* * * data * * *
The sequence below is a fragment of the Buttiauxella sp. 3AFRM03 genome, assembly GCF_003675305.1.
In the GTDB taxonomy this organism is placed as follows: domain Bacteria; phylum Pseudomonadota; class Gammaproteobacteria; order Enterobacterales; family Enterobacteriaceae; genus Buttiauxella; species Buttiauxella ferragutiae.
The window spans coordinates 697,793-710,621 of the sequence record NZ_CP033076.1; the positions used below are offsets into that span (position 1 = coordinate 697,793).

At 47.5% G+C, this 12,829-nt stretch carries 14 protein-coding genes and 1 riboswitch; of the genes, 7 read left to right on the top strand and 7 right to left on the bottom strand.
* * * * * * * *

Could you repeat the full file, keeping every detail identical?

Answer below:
The sequence below is a fragment of the Buttiauxella sp. 3AFRM03 genome, assembly GCF_003675305.1.
In the GTDB taxonomy this organism is placed as follows: domain Bacteria; phylum Pseudomonadota; class Gammaproteobacteria; order Enterobacterales; family Enterobacteriaceae; genus Buttiauxella; species Buttiauxella ferragutiae.
The window spans coordinates 697,793-710,621 of the sequence record NZ_CP033076.1; the positions used below are offsets into that span (position 1 = coordinate 697,793).

At 47.5% G+C, this 12,829-nt stretch carries 14 protein-coding genes and 1 riboswitch; of the genes, 7 read left to right on the top strand and 7 right to left on the bottom strand.